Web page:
Cover

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Title Page

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Copyright Page

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Contents

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p. ix

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Introduction: The Traditional View

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pp. 1-9

The early nineteenth-century American colleges have been the target of as much criticism as has any segment of American education and, to a significant degree, "good" educational practice and policy for modern times has been defined as the opposite...

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1. The Institutions

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pp. 11-52

In 1923, Donald G. Tewksbury published what has become a classic in the history of American higher education and the major source for those interested in the rationality and stability of antebellum American colleges. The Founding of American Colleges and Universities in the United States was completed...

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2. Enrollments

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pp. 53-89

The thesis that enrollments were declining is critical to the traditional interpretations of the antebellum colleges. Both the intellectual-meritocratic historians such as Hofstadter and egalitarian critics cited studies by Henry Barnard and Francis Wayland to show...

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3. Student Backgrounds

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pp. 90-136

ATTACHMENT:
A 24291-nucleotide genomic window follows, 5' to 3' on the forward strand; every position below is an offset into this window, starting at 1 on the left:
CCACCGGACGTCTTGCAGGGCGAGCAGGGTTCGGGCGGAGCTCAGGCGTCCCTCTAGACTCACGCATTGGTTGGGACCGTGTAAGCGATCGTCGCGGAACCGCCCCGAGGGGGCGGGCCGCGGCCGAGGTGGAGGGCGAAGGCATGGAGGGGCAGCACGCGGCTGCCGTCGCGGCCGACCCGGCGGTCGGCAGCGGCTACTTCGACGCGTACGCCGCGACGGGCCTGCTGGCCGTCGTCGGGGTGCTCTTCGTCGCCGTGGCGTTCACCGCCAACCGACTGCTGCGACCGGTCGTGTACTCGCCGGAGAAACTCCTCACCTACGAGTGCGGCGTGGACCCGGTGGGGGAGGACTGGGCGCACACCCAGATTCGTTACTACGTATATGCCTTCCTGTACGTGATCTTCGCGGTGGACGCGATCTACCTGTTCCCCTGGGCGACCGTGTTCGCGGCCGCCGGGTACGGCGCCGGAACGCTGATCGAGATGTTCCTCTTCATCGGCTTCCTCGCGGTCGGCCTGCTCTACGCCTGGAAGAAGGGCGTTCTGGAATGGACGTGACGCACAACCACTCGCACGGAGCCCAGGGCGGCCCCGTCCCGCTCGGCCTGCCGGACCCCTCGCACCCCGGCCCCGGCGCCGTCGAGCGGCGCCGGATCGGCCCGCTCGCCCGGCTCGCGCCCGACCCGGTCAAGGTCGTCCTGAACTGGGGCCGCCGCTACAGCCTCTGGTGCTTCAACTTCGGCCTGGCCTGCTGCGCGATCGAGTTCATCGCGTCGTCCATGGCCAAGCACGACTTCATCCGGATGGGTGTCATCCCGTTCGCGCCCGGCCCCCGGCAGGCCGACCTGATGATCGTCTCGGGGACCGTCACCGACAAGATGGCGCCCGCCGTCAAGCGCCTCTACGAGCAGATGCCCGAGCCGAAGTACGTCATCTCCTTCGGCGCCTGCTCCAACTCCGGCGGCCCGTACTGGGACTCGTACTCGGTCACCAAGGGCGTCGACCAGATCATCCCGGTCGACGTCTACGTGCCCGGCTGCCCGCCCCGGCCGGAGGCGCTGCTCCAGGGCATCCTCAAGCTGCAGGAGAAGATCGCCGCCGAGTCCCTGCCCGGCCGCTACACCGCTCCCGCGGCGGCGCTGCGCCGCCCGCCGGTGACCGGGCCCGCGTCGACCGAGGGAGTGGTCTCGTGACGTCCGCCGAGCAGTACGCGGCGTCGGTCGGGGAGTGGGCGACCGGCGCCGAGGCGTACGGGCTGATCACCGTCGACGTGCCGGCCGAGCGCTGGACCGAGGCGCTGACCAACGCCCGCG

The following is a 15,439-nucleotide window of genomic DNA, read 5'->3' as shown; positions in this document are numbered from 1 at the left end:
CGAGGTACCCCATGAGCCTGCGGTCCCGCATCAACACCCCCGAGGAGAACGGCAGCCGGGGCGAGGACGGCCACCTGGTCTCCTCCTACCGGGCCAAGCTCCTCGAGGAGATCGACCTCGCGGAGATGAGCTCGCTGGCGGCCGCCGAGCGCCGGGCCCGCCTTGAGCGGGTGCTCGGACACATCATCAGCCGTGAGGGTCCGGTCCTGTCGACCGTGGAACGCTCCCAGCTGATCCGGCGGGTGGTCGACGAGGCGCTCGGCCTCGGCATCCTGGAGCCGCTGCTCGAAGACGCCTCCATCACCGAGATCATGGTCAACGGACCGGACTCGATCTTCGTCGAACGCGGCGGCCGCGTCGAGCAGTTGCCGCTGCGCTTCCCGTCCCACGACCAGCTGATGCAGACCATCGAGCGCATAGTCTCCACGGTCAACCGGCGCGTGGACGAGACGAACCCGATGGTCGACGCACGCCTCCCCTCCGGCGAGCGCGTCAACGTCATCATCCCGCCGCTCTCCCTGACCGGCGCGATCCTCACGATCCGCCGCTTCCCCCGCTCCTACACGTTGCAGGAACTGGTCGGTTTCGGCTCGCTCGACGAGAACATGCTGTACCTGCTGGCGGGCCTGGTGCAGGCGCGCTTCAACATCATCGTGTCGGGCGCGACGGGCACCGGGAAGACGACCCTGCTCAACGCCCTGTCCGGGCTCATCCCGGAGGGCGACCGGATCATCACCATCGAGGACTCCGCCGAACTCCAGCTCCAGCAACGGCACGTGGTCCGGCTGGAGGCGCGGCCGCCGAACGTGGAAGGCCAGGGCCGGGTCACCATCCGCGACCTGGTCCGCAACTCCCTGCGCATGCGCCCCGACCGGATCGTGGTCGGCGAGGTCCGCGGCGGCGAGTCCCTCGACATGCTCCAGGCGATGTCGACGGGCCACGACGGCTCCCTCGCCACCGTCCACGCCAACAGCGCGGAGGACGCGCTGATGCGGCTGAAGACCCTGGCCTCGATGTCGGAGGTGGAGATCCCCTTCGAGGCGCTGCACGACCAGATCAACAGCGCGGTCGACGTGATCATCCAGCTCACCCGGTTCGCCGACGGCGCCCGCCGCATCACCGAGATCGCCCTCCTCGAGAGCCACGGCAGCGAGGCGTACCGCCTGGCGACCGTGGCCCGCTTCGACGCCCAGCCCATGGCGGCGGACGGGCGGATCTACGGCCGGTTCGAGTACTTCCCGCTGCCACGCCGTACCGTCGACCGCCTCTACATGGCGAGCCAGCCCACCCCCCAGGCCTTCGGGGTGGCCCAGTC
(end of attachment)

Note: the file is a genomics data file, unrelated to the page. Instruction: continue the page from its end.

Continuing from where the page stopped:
The critics of the early colleges applied the same sets of values, concepts, and assumptions to the study of the students of the antebellum period that they used to interpret the institutions and the enrollment patterns. The result was a picture of a uniform antebellum...

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4. Student Careers

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pp. 137-211

Although the traditional histories of the antebellum colleges relied upon the supposed background characteristics of the students, the most important judgments of the colleges were based upon generalizations concerning the careers of the alumni...

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5. The Colleges in Perspective

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pp. 212-262

The traditional view of antebellum education was made credible by a description of American higher education after the Civil War that was interwoven with the generalizations concerning the oldtime colleges and their students. The failure of the old institutions...

Notes

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pp. 263-297

Appendix A: Schools in Operation 1800–1860

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pp. 299-342

Appendix B: NonCollegiate Institutions

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pp. 343-368

Index

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pp. 369-373